6 strips x 5.5 width (this includes seam allowance) = 33″
33″ divided by 36″ (typical fabric width) = .91 
Round up to whole yard
You need 1 yard of fabric for this quilt’s borders

Watch Jenny and Darlene Zimmerman go over some pretty border techniques for more!

The Row by Row Experience 2019

The Row by Row Experience 2019

Are you coming through Missouri this summer? Come and get a taste of Hamilton and pick up your very own Row by Row block pattern in the Main Shop or Penney’s Quilt Shop!

The Row by Row Experience is a wonderful program started in 2011 by Janet Lutz to help quilt shops attract more visitors in what might otherwise be slower summer months. All the quilt shops participating in Row by Row (find all the other participating shops HERE) have their very own free pattern to help you make a quilt block. If you are the first to complete a quilt using at least eight rows from eight different 2019 participating shops, you win a stash of 25 fat quarters, and you win a bonus prize if you use our Missouri Star block and bring it in to our shop!

The theme for Row by Row this year is “Taste the Experience” and we have our very own pattern for you to collect! Below is a sample of our block. 

To see what the rest of the pattern looks like, come to the Main Shop or Penney’s Quilt Shop in Hamilton and ask for our Row by Row pattern! Each customer is limited to one pattern. We also have a special Row by Row kit available!

Our Row by Row experience will be available in-store until Sept. 3, which is also the deadline for participants to turn in their quilt to win a prize.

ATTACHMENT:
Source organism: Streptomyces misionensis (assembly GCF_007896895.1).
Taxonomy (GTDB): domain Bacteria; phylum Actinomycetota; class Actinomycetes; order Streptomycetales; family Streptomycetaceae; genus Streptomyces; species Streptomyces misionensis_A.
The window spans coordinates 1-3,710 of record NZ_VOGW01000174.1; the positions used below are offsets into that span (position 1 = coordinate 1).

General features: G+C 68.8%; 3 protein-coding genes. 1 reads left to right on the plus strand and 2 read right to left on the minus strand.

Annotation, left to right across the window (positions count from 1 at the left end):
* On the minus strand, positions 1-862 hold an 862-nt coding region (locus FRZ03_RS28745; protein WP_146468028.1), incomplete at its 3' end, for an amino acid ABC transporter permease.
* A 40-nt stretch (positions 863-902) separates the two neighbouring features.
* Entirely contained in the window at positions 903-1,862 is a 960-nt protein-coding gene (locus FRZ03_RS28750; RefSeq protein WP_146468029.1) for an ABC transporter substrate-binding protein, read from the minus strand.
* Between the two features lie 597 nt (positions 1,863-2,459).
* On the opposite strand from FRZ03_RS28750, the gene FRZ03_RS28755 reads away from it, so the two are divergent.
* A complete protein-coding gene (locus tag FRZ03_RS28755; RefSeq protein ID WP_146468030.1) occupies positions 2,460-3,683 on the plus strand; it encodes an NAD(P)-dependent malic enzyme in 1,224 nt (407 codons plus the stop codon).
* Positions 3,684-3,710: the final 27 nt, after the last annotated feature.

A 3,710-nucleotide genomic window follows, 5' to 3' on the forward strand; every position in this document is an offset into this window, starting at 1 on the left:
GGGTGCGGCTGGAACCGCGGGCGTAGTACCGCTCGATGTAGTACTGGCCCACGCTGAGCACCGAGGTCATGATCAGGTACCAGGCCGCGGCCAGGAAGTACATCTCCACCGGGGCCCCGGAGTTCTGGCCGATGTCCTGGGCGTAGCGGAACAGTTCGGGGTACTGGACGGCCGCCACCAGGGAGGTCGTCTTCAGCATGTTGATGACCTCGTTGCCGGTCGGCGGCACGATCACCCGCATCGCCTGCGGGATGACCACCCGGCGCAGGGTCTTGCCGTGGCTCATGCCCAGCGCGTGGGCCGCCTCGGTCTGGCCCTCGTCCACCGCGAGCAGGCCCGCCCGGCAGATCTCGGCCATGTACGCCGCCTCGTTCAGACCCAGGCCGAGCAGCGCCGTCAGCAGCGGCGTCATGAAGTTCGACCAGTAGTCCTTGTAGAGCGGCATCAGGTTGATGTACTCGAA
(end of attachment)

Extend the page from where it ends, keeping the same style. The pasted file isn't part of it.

To learn more about the Row by Row Experience and see great projects, watch this video from Amy Barickman for Indigo Junction below!

Easy Clamshell Quilt

Easy Clamshell Quilt

Easy Clamshell? Is that even possible? You betcha! With the right tools and a sprinkling of Missouri Star magic, you’ll be stitching up those gorgeous curves like a pro!

This classic quilt is made using our brand new Drunkard’s Path template set. Jenny used this same template to make the Courtyard Path quilt, and we can’t wait to see what she comes up with next!

Click HERE to learn how to make the Easy Clamshell Quilt!

Watch the Latest Tutorial from Missouri Star Quilt Co!
Diamond Pavers Quilt

Diamond Pavers Quilt

The Diamond Pavers quilt was made for pretty prints. The blocks are so big and simple, patterns have plenty of space to breathe!

For this quilt, Jenny used Honey Run 10” Stackers by Jill Finley for Penny Rose Designs. It’s an adorable collection filled with bees, florals, and delicate geometrics. (Don’t miss the machine quilting on this one! It’s a bee-utiful honey bee stitch!)

Watch the Latest Tutorial from Missouri Star Quilt Co!